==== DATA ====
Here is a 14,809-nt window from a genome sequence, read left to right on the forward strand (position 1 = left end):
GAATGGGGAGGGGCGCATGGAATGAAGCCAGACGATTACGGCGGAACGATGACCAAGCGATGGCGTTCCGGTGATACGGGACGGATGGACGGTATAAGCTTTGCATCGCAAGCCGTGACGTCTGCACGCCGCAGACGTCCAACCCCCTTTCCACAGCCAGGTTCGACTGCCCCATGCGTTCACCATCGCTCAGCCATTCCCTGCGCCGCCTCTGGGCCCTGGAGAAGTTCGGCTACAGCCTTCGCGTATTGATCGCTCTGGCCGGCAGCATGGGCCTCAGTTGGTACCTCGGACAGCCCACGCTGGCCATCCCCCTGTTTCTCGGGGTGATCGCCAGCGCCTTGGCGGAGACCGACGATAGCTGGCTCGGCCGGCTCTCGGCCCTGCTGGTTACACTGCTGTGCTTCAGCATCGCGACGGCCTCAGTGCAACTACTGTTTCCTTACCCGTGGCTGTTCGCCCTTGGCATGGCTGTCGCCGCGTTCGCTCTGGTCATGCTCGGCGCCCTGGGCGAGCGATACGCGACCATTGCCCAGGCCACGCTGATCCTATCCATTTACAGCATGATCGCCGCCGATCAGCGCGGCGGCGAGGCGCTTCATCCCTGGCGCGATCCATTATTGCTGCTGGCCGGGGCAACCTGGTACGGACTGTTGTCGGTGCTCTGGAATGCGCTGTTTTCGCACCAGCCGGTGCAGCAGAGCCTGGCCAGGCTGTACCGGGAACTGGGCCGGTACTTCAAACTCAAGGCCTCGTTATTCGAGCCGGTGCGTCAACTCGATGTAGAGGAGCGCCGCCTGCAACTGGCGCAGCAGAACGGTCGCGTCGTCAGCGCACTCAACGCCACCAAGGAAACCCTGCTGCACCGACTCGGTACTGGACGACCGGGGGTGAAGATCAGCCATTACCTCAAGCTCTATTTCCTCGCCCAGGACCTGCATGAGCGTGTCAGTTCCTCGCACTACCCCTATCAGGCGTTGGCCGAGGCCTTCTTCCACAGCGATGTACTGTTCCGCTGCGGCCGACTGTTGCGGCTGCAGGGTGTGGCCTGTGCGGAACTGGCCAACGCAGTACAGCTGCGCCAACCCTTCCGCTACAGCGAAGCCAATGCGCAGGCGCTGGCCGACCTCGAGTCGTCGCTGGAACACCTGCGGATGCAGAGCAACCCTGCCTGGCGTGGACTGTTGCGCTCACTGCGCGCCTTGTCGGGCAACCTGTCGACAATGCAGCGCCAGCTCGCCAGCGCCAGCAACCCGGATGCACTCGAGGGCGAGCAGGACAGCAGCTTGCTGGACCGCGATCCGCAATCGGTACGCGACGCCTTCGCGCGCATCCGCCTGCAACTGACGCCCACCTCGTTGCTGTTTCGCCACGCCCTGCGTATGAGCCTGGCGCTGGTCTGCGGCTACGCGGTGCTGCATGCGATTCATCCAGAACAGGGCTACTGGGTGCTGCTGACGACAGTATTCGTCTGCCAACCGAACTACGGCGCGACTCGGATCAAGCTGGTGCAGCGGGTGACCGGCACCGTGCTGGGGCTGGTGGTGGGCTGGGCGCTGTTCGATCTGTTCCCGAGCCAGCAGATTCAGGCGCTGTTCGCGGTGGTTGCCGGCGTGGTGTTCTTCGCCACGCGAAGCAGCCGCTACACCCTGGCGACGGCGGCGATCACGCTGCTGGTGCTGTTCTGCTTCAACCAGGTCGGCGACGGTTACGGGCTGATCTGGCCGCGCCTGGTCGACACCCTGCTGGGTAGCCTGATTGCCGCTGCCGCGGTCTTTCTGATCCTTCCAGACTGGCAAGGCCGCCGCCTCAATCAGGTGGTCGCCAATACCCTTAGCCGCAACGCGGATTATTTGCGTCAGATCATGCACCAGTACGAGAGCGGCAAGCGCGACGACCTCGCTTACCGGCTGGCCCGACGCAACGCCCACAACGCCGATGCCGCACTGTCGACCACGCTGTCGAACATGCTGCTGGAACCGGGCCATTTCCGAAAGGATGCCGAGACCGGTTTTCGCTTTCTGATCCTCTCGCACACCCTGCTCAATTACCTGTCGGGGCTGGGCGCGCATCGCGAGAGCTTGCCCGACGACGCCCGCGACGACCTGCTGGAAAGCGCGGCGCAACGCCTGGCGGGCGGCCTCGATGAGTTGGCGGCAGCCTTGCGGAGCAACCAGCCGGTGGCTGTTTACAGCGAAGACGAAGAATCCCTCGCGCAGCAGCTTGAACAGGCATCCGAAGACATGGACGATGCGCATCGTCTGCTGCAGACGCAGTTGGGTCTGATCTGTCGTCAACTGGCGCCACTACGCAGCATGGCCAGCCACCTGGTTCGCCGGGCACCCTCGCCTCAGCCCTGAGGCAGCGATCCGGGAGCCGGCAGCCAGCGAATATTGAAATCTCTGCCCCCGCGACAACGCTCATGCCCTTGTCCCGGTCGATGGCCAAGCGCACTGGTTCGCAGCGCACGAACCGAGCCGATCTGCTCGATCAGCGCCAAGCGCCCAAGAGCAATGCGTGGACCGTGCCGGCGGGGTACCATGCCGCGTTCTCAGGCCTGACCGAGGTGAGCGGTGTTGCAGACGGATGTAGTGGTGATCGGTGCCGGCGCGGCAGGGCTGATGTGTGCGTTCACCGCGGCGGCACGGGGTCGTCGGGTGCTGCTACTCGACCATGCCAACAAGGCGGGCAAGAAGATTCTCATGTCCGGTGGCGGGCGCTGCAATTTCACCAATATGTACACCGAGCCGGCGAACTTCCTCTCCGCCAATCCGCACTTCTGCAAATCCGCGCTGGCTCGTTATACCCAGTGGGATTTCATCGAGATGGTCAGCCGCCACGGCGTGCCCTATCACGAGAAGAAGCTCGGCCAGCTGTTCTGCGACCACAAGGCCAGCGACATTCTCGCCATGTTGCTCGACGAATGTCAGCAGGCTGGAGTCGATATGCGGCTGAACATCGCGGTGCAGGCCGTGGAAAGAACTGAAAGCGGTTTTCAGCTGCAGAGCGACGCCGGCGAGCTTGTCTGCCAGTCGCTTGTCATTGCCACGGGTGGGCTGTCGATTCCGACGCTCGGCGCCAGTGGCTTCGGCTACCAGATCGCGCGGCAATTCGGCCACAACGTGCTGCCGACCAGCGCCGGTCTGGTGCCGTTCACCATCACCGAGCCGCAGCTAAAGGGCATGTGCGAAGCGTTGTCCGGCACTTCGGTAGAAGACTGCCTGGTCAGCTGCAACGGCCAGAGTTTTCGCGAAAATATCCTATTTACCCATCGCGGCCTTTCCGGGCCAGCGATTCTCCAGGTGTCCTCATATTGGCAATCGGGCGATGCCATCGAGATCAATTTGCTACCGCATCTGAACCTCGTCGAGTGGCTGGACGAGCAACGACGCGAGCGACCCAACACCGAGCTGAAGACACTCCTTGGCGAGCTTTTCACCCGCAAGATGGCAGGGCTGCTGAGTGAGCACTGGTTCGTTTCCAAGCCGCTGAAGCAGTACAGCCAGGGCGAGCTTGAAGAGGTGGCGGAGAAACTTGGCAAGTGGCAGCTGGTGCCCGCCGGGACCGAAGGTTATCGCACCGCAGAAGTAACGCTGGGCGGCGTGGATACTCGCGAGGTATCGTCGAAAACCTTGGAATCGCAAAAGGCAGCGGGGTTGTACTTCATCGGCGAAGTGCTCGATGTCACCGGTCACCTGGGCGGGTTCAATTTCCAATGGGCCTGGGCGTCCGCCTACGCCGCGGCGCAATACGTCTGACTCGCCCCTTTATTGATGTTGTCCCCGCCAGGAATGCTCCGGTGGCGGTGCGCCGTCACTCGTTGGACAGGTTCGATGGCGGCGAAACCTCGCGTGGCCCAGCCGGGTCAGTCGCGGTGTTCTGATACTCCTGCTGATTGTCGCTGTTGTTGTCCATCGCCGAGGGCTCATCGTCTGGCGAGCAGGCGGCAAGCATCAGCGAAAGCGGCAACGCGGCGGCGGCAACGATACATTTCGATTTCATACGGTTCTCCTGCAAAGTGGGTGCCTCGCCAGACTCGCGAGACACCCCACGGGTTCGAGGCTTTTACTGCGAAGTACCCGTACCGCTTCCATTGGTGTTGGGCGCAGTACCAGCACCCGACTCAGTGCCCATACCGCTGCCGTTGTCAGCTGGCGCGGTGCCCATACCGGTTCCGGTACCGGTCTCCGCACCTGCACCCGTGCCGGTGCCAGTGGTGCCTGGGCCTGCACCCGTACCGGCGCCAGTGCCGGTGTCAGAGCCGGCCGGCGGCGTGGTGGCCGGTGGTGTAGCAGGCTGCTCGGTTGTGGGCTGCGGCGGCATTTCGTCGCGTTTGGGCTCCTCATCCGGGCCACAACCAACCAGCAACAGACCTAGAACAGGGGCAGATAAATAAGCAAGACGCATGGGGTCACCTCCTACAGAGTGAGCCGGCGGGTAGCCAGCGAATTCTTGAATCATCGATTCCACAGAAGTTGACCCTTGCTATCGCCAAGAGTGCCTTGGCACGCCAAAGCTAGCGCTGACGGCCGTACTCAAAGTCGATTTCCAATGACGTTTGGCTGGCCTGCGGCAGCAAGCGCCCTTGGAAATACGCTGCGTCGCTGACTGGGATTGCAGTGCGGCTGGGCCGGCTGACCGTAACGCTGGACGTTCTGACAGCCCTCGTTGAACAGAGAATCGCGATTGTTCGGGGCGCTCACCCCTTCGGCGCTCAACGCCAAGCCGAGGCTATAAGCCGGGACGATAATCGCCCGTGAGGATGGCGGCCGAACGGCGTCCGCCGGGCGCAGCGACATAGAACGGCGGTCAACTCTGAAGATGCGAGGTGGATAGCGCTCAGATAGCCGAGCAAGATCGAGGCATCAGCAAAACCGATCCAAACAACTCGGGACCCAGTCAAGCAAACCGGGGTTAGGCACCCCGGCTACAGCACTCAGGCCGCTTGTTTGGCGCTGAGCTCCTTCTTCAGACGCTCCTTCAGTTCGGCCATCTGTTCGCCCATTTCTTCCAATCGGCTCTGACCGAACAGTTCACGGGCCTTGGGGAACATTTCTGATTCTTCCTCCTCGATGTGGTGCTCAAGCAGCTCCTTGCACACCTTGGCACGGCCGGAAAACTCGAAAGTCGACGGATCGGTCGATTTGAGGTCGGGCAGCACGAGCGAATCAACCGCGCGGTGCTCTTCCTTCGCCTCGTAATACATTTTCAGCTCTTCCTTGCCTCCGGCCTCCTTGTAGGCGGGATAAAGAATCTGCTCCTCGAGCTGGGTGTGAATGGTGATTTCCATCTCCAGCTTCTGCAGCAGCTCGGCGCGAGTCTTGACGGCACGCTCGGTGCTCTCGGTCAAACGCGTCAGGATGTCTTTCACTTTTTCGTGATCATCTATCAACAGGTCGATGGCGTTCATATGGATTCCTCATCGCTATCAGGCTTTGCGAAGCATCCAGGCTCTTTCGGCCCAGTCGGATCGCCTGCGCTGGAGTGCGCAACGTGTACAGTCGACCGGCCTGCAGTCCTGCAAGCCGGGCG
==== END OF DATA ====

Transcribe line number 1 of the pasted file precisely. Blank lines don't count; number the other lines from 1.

Here is a 14,809-nt window from a genome sequence, read left to right on the forward strand (position 1 = left end):